I HAVE just learnt, with terror I must admit, that some of my relatives and a few friends are becoming worried that I may never settle down and get married. I am in my early thirties and strangely, I am assumed to be more than ripe and ready for marriage.
As if that is not enough, just the other day, I had a terrible misunderstanding with my paternal aunt – she fears I am becoming too successful that finding a man to marry me may prove to be just too difficult. I am advised men don’t really like successful women. I can’t help but be concerned.
Are men truly afraid of a successful woman? Isn’t it quite humorous how our society views men and women so differently? It is not in dispute that a successful man is very attractive, quite a catch. A friend of mine the other day was telling me that it is no longer necessary to take stock of the ratio of men versus women but rather, successful men to women, and I am told it’s 20 women: one successful man. Such figures are obviously unofficial, but this portrays just how on demand a successful man is.
The odds are, however, not the same for women. The more successful or the more educated a woman, the less attractive she becomes. It’s really an issue of double standards on the part of our society.
I became so concerned over this issue that I went as far as doing an online survey in some social forums I subscribe to in order to ascertain just why successful women aren’t viewed as marriage material. What became so obvious is that most men do not find a successful woman attractive because they fear that they may not be able to control her.
Just why men find it so macho to control a woman puzzles me. Are women so erratic, unpredictable, wild and dangerous that they ought be tamed and controlled? Is it really proper to control another human being? More importantly, is it profitable for any person to conduct their lives in accordance to another’s rule book?
It appears the brothers in my society are not too keen on marrying for the sake of gaining an equal partner. They seem to want a docile kind of a lady: the one who drops everything for her man and will bend over backwards just to please him; the kind that suffers in silence and dares not question him on any issue. A door mat. One that can easily be tamed.
Just take a closer look at most marriages in our society. Don’t wives seek permission to do just about anything? Most wives hardly ever make any decisions without consulting. Is it that they are incapable of making decisions or maybe they are just not competent enough?Advertisement
Some men go as far as demanding that their wives dress a certain way; be home at a certain time; associate with certain individuals and obviously disassociate with others. Are women truly incapable of making their own choices on fashion, lifestyle and friends? Must one abandon their person for the sake of becoming what a man demands and expects from them? What is it that strips wives of their power and vests it with their husbands ? Could it be the fact that one pays the bride price for the other?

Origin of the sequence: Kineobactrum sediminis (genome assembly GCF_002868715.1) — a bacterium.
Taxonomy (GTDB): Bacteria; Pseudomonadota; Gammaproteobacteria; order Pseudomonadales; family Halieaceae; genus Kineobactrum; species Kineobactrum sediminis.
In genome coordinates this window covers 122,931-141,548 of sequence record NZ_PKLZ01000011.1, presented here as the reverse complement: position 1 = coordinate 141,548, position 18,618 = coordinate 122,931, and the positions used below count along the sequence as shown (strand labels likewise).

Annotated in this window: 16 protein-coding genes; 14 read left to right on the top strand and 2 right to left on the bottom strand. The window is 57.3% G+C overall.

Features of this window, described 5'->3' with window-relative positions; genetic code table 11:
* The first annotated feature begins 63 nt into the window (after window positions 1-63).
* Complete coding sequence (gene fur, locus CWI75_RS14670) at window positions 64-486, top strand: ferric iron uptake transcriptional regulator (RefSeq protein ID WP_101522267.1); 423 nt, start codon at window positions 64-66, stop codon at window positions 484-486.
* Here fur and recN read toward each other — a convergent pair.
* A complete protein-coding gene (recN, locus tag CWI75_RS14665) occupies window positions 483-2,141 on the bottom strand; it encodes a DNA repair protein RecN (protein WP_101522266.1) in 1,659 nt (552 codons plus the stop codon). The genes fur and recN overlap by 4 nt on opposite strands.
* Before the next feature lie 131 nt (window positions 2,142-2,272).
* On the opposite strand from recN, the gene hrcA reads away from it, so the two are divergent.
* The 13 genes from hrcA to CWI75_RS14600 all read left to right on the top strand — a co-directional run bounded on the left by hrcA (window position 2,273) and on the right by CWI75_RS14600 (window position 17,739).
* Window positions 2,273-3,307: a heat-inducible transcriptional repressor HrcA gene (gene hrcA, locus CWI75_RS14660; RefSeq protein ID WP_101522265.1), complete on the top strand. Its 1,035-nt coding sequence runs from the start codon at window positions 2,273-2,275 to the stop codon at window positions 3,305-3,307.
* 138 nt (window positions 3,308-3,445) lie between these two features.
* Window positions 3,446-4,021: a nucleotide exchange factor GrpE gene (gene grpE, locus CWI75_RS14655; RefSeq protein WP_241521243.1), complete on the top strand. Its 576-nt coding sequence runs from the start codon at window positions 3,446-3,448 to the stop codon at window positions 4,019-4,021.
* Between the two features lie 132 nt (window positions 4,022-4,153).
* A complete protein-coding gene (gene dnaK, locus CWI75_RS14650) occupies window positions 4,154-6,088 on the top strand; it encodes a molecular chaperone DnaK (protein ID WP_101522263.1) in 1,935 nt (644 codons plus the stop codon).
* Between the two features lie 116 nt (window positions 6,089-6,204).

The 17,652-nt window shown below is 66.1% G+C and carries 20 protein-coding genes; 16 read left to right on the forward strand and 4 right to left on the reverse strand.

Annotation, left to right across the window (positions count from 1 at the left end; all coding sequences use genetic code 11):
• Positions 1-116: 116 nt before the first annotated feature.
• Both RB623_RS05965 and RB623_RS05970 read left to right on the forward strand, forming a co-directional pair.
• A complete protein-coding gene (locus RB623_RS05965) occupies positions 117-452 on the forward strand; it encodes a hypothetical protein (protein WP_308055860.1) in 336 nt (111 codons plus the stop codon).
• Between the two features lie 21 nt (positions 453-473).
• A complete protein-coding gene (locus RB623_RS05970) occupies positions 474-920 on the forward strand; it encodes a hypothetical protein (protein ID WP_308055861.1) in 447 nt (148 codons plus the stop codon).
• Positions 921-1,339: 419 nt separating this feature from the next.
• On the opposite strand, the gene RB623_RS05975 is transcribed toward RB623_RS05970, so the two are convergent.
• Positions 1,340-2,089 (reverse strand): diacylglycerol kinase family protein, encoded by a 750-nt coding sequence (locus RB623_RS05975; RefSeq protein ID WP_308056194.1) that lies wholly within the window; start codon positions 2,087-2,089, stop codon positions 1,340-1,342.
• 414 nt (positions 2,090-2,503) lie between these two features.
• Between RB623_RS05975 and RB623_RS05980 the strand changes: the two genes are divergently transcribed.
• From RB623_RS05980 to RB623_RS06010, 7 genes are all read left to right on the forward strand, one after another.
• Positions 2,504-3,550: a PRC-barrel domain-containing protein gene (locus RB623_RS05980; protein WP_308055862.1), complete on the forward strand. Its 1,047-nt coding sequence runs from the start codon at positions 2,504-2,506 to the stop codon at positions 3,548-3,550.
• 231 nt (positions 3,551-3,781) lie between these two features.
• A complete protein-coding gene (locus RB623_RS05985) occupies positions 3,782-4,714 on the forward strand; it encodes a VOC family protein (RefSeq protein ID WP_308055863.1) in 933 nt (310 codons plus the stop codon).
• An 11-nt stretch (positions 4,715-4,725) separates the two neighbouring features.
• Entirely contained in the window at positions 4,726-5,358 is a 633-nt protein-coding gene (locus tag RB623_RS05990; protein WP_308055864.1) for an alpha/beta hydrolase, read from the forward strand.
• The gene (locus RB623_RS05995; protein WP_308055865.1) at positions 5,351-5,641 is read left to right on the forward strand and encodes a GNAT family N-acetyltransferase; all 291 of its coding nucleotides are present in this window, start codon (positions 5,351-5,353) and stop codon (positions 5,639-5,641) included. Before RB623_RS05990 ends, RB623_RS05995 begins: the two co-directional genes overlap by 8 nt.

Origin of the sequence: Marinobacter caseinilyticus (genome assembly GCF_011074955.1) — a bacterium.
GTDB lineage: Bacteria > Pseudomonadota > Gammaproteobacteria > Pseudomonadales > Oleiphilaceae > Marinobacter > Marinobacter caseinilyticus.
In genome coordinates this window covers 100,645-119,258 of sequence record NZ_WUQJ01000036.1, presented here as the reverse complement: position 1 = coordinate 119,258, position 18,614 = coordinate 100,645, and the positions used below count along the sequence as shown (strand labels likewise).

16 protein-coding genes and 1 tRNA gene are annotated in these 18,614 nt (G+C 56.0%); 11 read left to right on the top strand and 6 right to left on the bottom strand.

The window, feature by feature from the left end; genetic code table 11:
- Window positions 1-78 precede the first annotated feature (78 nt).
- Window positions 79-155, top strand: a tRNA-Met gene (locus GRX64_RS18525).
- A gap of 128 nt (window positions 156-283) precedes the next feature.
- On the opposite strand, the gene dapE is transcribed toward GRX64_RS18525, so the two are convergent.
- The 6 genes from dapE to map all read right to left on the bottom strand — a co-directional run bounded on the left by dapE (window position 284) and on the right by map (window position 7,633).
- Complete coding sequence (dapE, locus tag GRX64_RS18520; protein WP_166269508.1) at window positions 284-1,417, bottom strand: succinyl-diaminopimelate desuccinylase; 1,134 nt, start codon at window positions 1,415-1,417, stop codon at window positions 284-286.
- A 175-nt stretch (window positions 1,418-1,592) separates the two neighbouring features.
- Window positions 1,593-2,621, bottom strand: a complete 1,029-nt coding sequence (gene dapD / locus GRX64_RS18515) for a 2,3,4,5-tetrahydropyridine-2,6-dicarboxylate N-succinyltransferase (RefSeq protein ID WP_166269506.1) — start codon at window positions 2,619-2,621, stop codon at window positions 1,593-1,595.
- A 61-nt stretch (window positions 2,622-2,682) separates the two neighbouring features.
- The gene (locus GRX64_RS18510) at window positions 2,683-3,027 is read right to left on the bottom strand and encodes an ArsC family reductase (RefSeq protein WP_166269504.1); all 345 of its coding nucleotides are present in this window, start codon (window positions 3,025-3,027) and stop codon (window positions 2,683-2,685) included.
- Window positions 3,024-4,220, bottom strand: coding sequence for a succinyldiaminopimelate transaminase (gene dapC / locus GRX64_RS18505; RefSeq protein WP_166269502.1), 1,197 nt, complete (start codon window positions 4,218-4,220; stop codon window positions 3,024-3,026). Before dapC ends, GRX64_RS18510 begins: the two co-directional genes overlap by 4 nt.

When a man pays lobola for his wife, is he not merely extending his gratitude for being blessed with a wife? How then does lobola become a symbol of ownership of a wife by her husband? It is beginning to appear as if a wife, like a couch, is just another household item.
The way this institution called marriage is understood in our Zimbabwean society leaves women in a very feeble position. I do not feel I am losing out on anything by not marrying.
What do I stand to gain from marriage? A man? I have one. Furthermore, I certainly can get and keep any man, if I put my heart to it.
Becoming Mrs so and so? Why? I already have a surname. I have been using it for over two decades, and I am sure using it for the rest of my life would not kill me.
Babies? I already have and I did not marry their father by choice. What really is the achievement in marriage? Am I missing out on anything? I have seen so many people marry only to divorce a couple of years later. Why then must I set myself up for heartache, pain and a life of misery?
Maybe one day, I will change my mind. Maybe one day I will choose to be tamed. Maybe I will choose to be controlled, to live a life according to the husband’s strict instructions. Maybe one day this institution of marriage will make perfect sense – I may even regret not having jumped into it earlier.
Until that very unlikely day, I refuse to marry to conform to societal expectations of me. I refuse to marry for the sake of my family and friends, the pleasure of them watching me tie the knot at the expense of my independence and joy.
Carol Dube is a social commentator who tells it like she sees it